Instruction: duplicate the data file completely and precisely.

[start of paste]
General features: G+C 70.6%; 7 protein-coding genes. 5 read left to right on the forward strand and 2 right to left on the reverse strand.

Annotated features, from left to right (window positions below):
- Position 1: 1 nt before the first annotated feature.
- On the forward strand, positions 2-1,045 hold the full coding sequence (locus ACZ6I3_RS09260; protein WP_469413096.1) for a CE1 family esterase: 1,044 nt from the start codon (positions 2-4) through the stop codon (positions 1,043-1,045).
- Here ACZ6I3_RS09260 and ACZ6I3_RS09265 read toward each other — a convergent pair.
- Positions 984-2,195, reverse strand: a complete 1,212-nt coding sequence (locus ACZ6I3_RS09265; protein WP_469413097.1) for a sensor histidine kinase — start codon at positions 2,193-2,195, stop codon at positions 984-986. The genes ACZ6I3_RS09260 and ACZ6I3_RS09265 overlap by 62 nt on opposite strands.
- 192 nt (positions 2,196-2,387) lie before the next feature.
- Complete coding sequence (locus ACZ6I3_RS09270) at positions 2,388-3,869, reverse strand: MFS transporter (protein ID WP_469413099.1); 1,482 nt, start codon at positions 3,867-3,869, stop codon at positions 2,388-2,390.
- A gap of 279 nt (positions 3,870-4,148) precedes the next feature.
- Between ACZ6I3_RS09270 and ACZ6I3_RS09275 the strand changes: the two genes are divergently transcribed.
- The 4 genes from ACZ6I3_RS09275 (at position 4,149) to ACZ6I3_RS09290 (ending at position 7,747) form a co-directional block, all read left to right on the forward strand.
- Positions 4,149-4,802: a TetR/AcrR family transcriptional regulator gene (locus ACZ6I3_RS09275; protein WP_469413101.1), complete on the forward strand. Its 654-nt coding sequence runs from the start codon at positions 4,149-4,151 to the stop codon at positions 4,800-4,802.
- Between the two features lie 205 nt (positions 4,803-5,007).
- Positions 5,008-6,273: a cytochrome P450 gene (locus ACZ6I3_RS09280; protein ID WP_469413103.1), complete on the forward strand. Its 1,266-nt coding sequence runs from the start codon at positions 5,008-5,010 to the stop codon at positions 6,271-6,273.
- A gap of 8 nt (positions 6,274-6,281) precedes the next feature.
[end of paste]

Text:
General features: G+C 70.6%; 7 protein-coding genes. 5 read left to right on the forward strand and 2 right to left on the reverse strand.

Annotated features, from left to right (window positions below):
- Position 1: 1 nt before the first annotated feature.
- On the forward strand, positions 2-1,045 hold the full coding sequence (locus ACZ6I3_RS09260; protein WP_469413096.1) for a CE1 family esterase: 1,044 nt from the start codon (positions 2-4) through the stop codon (positions 1,043-1,045).
- Here ACZ6I3_RS09260 and ACZ6I3_RS09265 read toward each other — a convergent pair.
- Positions 984-2,195, reverse strand: a complete 1,212-nt coding sequence (locus ACZ6I3_RS09265; protein WP_469413097.1) for a sensor histidine kinase — start codon at positions 2,193-2,195, stop codon at positions 984-986. The genes ACZ6I3_RS09260 and ACZ6I3_RS09265 overlap by 62 nt on opposite strands.
- 192 nt (positions 2,196-2,387) lie before the next feature.
- Complete coding sequence (locus ACZ6I3_RS09270) at positions 2,388-3,869, reverse strand: MFS transporter (protein ID WP_469413099.1); 1,482 nt, start codon at positions 3,867-3,869, stop codon at positions 2,388-2,390.
- A gap of 279 nt (positions 3,870-4,148) precedes the next feature.
- Between ACZ6I3_RS09270 and ACZ6I3_RS09275 the strand changes: the two genes are divergently transcribed.
- The 4 genes from ACZ6I3_RS09275 (at position 4,149) to ACZ6I3_RS09290 (ending at position 7,747) form a co-directional block, all read left to right on the forward strand.
- Positions 4,149-4,802: a TetR/AcrR family transcriptional regulator gene (locus ACZ6I3_RS09275; protein WP_469413101.1), complete on the forward strand. Its 654-nt coding sequence runs from the start codon at positions 4,149-4,151 to the stop codon at positions 4,800-4,802.
- Between the two features lie 205 nt (positions 4,803-5,007).
- Positions 5,008-6,273: a cytochrome P450 gene (locus ACZ6I3_RS09280; protein ID WP_469413103.1), complete on the forward strand. Its 1,266-nt coding sequence runs from the start codon at positions 5,008-5,010 to the stop codon at positions 6,271-6,273.
- A gap of 8 nt (positions 6,274-6,281) precedes the next feature.